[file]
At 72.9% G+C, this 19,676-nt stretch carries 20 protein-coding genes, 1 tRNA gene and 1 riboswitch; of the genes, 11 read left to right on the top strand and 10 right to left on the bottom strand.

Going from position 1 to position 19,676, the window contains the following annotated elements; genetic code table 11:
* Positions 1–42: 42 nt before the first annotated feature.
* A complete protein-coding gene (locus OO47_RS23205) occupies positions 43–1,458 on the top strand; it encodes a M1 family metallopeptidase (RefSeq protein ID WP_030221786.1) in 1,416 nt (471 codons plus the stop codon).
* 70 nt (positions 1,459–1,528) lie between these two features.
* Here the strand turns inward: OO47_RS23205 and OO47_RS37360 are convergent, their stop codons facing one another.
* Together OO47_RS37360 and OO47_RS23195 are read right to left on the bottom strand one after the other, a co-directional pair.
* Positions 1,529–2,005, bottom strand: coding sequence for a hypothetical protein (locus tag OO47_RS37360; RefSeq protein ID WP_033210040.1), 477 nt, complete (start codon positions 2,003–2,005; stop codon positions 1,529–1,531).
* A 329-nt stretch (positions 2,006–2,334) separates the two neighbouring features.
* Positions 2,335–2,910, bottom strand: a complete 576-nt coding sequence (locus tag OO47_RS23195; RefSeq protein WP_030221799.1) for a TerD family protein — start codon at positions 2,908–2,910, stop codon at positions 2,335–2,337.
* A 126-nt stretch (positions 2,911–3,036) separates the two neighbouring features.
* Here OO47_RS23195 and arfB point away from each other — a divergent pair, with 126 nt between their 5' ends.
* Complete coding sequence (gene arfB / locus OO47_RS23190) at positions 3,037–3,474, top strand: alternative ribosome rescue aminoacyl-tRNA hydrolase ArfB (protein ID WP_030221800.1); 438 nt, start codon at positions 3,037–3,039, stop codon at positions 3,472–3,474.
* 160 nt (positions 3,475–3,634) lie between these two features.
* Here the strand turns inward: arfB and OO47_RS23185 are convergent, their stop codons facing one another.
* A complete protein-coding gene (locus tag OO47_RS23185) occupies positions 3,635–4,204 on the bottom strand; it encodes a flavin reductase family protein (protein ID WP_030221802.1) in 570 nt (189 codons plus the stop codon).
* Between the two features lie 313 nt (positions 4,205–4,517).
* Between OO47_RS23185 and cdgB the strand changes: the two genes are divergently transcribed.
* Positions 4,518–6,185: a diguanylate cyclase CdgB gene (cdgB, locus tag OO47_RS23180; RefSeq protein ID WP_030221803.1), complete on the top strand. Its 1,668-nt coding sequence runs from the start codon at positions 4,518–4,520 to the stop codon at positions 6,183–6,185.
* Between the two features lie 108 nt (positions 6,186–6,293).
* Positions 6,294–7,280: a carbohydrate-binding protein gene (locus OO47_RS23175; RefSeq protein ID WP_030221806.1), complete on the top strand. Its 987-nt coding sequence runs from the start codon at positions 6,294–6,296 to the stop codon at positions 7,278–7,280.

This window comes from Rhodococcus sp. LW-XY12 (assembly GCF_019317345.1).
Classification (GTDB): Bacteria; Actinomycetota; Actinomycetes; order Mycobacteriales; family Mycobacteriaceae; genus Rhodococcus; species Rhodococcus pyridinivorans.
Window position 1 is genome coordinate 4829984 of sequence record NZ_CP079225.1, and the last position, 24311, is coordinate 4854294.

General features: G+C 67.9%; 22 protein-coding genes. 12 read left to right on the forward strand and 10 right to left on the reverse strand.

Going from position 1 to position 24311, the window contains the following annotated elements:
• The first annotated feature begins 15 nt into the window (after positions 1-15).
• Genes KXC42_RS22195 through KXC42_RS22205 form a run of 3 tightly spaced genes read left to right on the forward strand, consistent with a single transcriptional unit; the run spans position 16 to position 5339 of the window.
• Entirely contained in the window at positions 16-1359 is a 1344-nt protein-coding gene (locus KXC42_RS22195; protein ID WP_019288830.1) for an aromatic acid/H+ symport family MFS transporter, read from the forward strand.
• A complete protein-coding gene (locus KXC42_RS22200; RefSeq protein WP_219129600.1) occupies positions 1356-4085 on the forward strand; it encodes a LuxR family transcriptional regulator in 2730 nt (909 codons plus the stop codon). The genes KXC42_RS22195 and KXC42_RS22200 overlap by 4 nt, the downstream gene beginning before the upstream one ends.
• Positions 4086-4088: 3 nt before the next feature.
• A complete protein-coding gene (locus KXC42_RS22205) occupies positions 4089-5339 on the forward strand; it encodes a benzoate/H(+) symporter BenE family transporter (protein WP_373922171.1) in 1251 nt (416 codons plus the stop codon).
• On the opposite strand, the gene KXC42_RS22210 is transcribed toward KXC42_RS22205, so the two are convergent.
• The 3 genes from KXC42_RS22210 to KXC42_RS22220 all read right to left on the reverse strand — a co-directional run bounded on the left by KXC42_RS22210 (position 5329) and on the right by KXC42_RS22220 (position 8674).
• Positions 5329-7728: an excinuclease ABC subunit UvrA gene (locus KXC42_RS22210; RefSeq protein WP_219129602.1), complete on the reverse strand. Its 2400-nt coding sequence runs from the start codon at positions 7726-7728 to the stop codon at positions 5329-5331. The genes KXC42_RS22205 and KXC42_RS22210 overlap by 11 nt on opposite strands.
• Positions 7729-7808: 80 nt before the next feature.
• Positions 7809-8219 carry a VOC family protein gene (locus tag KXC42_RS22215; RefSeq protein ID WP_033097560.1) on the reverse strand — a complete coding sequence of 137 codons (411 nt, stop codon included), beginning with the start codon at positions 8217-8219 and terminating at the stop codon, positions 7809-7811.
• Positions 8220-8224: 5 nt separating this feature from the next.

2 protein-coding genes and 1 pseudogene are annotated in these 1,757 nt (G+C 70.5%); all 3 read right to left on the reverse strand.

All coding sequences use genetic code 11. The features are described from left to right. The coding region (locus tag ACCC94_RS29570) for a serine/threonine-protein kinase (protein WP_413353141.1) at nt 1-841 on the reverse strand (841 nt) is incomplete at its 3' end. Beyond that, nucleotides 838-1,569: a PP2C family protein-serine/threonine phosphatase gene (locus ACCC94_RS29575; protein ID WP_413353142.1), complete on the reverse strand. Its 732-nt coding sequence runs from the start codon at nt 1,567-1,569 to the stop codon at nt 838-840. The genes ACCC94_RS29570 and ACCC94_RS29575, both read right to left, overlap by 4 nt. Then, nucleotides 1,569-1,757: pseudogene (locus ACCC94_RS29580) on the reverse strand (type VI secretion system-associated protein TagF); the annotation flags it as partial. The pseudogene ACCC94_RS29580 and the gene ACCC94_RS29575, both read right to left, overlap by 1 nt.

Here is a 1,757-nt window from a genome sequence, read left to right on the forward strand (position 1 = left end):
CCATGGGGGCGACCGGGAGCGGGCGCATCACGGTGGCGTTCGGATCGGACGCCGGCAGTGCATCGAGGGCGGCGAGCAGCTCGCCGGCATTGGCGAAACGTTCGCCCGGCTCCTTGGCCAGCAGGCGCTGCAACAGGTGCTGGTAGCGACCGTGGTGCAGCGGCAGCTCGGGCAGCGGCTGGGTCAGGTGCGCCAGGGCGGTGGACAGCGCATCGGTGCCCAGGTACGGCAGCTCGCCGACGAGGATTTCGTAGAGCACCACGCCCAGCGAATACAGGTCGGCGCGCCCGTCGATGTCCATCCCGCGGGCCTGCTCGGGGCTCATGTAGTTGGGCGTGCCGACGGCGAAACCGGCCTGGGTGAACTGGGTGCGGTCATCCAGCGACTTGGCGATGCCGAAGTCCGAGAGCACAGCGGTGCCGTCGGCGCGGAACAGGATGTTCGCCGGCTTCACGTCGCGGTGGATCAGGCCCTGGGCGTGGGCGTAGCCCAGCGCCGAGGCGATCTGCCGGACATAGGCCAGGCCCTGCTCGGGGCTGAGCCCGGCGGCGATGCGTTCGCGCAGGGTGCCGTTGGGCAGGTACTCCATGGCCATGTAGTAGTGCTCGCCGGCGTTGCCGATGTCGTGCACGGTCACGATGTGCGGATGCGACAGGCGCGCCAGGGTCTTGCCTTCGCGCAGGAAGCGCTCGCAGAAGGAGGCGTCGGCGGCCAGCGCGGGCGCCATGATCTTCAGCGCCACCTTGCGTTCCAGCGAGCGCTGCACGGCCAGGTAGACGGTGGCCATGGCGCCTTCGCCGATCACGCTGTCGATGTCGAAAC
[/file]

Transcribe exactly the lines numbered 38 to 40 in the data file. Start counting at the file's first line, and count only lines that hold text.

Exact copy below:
• Positions 8220-8224: 5 nt separating this feature from the next.

2 protein-coding genes and 1 pseudogene are annotated in these 1,757 nt (G+C 70.5%); all 3 read right to left on the reverse strand.

All coding sequences use genetic code 11. The features are described from left to right. The coding region (locus tag ACCC94_RS29570) for a serine/threonine-protein kinase (protein WP_413353141.1) at nt 1-841 on the reverse strand (841 nt) is incomplete at its 3' end. Beyond that, nucleotides 838-1,569: a PP2C family protein-serine/threonine phosphatase gene (locus ACCC94_RS29575; protein ID WP_413353142.1), complete on the reverse strand. Its 732-nt coding sequence runs from the start codon at nt 1,567-1,569 to the stop codon at nt 838-840. The genes ACCC94_RS29570 and ACCC94_RS29575, both read right to left, overlap by 4 nt. Then, nucleotides 1,569-1,757: pseudogene (locus ACCC94_RS29580) on the reverse strand (type VI secretion system-associated protein TagF); the annotation flags it as partial. The pseudogene ACCC94_RS29580 and the gene ACCC94_RS29575, both read right to left, overlap by 1 nt.